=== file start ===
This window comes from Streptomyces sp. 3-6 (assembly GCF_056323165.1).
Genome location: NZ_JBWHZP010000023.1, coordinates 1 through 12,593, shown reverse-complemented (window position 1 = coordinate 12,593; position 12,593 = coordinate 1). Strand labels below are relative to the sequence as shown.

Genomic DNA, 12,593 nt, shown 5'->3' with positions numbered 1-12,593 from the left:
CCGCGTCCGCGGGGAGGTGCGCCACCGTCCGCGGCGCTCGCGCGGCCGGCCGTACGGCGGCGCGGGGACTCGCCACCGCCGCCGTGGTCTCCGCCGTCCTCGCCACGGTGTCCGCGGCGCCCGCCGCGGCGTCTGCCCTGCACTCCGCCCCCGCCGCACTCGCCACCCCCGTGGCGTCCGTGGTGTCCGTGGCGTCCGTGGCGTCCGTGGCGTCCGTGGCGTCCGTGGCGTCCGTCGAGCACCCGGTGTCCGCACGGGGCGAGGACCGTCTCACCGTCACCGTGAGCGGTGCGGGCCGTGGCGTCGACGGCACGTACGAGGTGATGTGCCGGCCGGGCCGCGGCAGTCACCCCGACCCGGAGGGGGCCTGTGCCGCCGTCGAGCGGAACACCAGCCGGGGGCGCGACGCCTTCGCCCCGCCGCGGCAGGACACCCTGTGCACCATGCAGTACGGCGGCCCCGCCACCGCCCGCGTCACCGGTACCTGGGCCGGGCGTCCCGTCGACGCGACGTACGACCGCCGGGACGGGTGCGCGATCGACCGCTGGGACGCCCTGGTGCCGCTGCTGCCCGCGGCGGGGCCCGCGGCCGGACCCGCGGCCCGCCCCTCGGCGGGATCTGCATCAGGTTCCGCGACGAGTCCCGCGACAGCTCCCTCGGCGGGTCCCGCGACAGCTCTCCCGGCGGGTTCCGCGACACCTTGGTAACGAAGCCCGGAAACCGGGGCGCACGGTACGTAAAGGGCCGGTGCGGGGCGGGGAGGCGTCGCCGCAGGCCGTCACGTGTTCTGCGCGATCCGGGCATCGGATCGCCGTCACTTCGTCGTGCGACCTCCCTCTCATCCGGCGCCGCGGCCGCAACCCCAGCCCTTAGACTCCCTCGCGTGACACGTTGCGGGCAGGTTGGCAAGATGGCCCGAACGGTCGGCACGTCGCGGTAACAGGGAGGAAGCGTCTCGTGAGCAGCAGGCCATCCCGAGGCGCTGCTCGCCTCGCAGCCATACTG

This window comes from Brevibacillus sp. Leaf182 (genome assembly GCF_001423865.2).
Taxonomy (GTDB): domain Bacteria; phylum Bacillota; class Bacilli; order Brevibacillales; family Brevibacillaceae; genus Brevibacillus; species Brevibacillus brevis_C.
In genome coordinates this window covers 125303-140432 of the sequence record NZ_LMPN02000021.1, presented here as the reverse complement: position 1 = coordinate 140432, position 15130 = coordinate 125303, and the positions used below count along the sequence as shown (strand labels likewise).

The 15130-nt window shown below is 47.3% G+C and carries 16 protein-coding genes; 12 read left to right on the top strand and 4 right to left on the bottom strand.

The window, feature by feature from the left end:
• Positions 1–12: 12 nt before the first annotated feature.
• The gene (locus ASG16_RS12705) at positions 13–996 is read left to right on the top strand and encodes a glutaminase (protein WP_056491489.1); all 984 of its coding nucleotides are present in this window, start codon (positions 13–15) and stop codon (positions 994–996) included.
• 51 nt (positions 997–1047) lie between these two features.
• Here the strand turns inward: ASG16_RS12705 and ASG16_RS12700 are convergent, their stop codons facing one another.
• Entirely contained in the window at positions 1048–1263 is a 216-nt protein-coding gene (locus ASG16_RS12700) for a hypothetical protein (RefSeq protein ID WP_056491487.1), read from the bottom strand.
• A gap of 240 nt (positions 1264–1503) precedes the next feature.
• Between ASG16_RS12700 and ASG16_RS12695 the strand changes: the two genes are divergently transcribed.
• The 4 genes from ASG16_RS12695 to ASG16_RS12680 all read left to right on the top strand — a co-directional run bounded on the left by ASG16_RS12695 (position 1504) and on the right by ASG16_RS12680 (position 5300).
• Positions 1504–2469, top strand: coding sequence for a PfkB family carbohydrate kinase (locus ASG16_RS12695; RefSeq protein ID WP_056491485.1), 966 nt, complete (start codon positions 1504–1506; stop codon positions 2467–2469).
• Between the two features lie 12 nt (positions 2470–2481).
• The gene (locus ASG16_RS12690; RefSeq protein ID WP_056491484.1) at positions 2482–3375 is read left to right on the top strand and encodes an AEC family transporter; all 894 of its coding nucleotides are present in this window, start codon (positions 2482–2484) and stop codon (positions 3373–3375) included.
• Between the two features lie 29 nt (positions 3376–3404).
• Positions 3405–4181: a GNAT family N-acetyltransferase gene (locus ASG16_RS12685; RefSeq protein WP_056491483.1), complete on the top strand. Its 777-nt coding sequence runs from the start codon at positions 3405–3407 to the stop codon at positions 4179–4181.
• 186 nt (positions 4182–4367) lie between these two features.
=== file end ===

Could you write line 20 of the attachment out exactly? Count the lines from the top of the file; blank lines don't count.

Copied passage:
• The gene (locus ASG16_RS12690; RefSeq protein ID WP_056491484.1) at positions 2482–3375 is read left to right on the top strand and encodes an AEC family transporter; all 894 of its coding nucleotides are present in this window, start codon (positions 2482–2484) and stop codon (positions 3373–3375) included.